Similarly, in Xfce’s Thunar file manager, you can right-click on a file and select “Rename”, or select the file and press the “F2” key to rename it.

While these GUI tools are useful for everyday tasks, they may not be optimal for more complex file management operations. Additionally, they may be less efficient for users who prefer to use the keyboard instead of the mouse.

Using regular expressions to rename files in Linux

Regular expressions (regex) are a powerful tool for text manipulation, and can also be used for renaming files in Linux. You can use them to match and replace specific parts of a filename based on a pattern.

The basic syntax for regex is straightforward. The period “.” represents any character, while the asterisk “*” represents zero or more of the preceding character. For example, to match all files that start with “image” followed by one or more numbers and ending with “.jpg”, use:


Once you have identified the pattern you want to match, you can use the `mv` command to rename the file. For example, to rename a file called “image123.jpg” to “newimage.jpg”, use:

mv image123.jpg newimage.jpg

To rename multiple files using regex, you can use the `find` command in conjunction with `sed`. For example, to rename all files that have a “.jpeg” extension to “.jpg”, use:

find . -name “*.jpeg” -type f -print0 | sed -e ‘p;s/.jpeg$/.jpg/’ | xargs -0 -n2 mv

Obviously, regex can be complex and can make mistakes. Therefore, it’s best to test your commands on a small sample of files before performing large-scale renaming operations.

How to rename files with a custom script in Linux

Scripts can be powerful tools for automating file management tasks, including renaming files. There are many scripting languages you can use, but Bash, Perl, and Python are the most common ones.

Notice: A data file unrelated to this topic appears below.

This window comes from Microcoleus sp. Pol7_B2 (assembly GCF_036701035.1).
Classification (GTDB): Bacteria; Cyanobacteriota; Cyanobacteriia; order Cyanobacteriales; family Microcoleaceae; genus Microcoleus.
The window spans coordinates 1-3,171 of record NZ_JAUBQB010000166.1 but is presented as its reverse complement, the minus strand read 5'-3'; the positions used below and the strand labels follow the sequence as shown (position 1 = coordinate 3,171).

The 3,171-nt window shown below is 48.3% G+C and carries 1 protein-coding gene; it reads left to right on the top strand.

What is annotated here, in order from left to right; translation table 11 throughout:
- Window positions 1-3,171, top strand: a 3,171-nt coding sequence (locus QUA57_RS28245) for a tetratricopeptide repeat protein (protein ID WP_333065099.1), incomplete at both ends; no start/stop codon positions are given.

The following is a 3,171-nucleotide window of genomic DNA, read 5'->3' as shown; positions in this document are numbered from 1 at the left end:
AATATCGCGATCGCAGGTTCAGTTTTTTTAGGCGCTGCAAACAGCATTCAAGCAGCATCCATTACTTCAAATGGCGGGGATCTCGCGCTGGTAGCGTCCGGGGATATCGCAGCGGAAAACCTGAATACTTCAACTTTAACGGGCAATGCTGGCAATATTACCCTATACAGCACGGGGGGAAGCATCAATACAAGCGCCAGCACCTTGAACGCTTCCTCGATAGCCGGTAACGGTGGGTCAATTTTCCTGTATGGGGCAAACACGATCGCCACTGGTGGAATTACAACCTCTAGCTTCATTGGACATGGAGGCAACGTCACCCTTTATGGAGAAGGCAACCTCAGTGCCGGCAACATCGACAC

In Bash, you can use loops, conditionals, and command-line utilities to perform complex renaming operations. For example, to rename all files with a “.jpeg” extension to “.jpg”, use:

for file in *.jpeg
do mv “$file” “${file%.jpeg}.jpg”

In Perl, you can use regular expressions and other built-in functions to perform more complex operations. For example, to remove all spaces from filenames, use:

perl -e ‘for (@ARGV)
{ $old = $_; s/ /_/g; rename $old, $_ }’ *

In Python, you can use the `os` module to streamlining the file renaming process. For example, to change the case of all filenames in a directory, use:

import os
for f in os.listdir():
    os.rename(f, f.lower())

While writing scripts for file management can require some programming knowledge, it can save time and effort in the long run. Just remember to test your scripts on a small sample of files before applying them to a large set of files.

Renaming files in Linux: Best practices and common mistakes to avoid

Renaming files can be a straightforward task, but it’s important to follow some best practices and avoid common mistakes. Here are some tips:

– Backup your files before performing any renaming operations. This way, if something goes wrong, you can easily revert to the original state.
– Test your commands on a small sample of files before performing large-scale renaming operations. This way, you can spot mistakes and avoid costly errors.
– Use descriptive and consistent filenames to make it easier to find and manage your files.
– Be cautious when using complex commands that involve regular expressions or scripting. Make sure you understand what they are doing before applying them.
– Avoid renaming system files or files that are being used by other processes. Doing so can cause system instability and lead to data loss.


Renaming files in Linux can be done in a multitude of ways, from simple command-line commands to complex scripting. Knowing the different methods available can save you time and effort in managing your files. Remember to follow best practices, test your commands, and avoid common mistakes. Experiment with the various tools and techniques presented in this article and find what works best for you. As always, feel free to share your own tips and tricks in the comments.

Additional Resources

– LinuxCommand.

Leave a Reply

Your email address will not be published. Required fields are marked *